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What happens with your kids on the holidays when you divorce?

| Jul 16, 2020 | Family Law |

Working out a shared parenting plan is a vital part of any divorce when there are kids involved. You may have it all planned in your head: drop the kids at school, go to work and finish in time to pick them up. Then, your daughter comes running up to you with a note in her hand and a massive grin on her face: “Mom, there’s no school on Thursday. Can we go out for the day?”

Days off school and holidays are exciting when you are young, but for many parents, they are a nightmare. They upset your carefully planned routine and subject you to the demanding attention of your children 24/7. If you are recently divorced and running a household alone, you may need to work all the hours you can. Having to look after the kids all day can hit your income hard.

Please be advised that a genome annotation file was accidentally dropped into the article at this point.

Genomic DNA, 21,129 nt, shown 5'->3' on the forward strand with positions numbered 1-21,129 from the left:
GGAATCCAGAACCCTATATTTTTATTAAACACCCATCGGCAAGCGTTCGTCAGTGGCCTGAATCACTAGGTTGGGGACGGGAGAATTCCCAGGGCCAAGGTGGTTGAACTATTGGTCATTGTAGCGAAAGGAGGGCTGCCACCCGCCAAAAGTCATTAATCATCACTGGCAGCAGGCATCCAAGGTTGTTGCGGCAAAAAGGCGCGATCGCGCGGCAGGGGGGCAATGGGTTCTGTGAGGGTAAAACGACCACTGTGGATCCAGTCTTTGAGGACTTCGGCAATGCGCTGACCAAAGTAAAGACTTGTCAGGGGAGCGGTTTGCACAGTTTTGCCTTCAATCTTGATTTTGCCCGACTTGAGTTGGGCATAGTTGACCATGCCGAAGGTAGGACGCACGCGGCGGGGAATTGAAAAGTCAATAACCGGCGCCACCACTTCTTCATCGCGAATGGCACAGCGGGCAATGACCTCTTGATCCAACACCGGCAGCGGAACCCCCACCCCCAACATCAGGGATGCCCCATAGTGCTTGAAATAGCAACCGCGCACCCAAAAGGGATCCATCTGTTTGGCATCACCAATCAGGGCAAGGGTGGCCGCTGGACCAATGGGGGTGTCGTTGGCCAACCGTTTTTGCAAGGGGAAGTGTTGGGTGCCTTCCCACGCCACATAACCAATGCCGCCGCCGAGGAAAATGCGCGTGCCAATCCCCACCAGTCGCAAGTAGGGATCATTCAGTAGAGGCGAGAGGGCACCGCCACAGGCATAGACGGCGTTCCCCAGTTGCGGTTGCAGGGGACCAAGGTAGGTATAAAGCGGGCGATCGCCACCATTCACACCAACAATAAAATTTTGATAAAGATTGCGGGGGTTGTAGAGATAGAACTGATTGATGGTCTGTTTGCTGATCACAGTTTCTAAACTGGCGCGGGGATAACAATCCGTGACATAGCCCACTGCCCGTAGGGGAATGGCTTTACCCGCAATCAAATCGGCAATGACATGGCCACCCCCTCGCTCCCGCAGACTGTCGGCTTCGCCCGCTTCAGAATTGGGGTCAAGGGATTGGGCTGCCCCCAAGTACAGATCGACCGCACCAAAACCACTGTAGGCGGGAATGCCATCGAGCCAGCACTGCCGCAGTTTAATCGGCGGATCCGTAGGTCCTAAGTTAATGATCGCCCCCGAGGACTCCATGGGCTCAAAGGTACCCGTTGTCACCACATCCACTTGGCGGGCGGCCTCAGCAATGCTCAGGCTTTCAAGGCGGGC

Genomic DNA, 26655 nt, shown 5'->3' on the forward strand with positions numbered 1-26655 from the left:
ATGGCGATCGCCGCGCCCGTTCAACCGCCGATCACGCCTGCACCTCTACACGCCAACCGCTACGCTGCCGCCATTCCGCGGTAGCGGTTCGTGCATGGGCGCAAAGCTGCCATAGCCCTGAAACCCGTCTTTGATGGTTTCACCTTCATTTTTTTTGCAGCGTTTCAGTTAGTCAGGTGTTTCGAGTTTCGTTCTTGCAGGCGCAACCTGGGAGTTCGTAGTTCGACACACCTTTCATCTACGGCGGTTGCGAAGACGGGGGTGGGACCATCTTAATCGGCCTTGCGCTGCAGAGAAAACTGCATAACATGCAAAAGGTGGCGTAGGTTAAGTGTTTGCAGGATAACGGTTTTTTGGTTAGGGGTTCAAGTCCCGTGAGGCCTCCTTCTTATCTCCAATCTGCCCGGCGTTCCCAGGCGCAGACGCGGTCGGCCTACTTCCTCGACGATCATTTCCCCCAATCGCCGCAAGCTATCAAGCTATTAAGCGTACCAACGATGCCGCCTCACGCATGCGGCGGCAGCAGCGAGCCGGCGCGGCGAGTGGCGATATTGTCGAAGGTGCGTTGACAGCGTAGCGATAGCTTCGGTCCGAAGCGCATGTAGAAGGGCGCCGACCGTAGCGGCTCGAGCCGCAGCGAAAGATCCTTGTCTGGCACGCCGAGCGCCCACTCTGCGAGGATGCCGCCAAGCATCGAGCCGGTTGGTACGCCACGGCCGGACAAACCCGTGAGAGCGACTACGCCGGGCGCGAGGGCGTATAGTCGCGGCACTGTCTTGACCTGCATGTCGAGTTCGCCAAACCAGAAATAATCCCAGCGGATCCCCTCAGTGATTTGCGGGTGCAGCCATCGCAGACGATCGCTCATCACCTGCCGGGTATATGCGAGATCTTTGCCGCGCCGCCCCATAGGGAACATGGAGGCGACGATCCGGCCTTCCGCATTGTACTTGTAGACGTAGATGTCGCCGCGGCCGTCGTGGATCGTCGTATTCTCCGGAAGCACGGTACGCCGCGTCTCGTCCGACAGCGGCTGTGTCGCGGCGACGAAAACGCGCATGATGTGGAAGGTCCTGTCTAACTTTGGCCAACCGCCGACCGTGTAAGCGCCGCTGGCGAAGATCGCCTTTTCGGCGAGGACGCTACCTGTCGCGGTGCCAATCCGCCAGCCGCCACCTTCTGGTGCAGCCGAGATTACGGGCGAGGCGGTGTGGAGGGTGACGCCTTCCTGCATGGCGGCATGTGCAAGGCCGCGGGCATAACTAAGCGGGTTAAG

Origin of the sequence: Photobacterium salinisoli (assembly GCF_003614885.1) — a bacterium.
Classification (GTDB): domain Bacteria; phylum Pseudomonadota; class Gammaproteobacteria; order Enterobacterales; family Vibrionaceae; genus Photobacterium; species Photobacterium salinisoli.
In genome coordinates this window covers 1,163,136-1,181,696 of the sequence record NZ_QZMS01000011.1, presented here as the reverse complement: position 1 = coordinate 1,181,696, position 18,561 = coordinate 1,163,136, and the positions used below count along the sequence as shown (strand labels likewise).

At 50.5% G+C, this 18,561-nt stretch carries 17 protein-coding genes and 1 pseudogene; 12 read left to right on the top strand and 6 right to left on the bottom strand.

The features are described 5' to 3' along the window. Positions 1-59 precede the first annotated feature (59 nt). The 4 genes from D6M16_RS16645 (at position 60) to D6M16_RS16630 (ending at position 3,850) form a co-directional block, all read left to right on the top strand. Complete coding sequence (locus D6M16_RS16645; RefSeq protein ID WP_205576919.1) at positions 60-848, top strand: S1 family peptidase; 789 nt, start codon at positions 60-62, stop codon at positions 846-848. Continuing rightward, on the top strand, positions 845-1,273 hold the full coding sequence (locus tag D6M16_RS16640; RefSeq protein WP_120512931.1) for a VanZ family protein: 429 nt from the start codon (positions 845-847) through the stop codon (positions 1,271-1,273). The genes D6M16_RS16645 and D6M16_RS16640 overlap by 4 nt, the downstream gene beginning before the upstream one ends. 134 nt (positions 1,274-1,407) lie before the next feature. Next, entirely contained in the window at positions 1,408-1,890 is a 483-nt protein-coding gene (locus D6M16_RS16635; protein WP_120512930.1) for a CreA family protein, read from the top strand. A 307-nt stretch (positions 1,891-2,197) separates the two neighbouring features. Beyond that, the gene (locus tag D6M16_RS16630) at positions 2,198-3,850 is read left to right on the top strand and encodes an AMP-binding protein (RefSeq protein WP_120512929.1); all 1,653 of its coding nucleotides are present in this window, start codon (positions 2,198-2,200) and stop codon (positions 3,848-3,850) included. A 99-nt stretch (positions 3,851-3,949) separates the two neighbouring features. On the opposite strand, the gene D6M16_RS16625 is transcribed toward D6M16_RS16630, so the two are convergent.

Holidays can also cause problems for another reason. There may be times that both you and your ex want the kids. For example, deciding who spends Thanksgiving or Christmas with the children is challenging. Spending your first Christmas without your kids is even harder.

Families may get involved, too. Perhaps your family has set dates where they always go away together, and your mother expects the kids to be there. How will this work if they are due to be with their dad that week?

The best way to solve any child custody issues is by negotiation. If you and the other parent can maintain good communication, you can find a compromise. Remember, as your children grow up, they will likely have preferences about where they want to spend Christmas, or what they want to do in the summer holidays.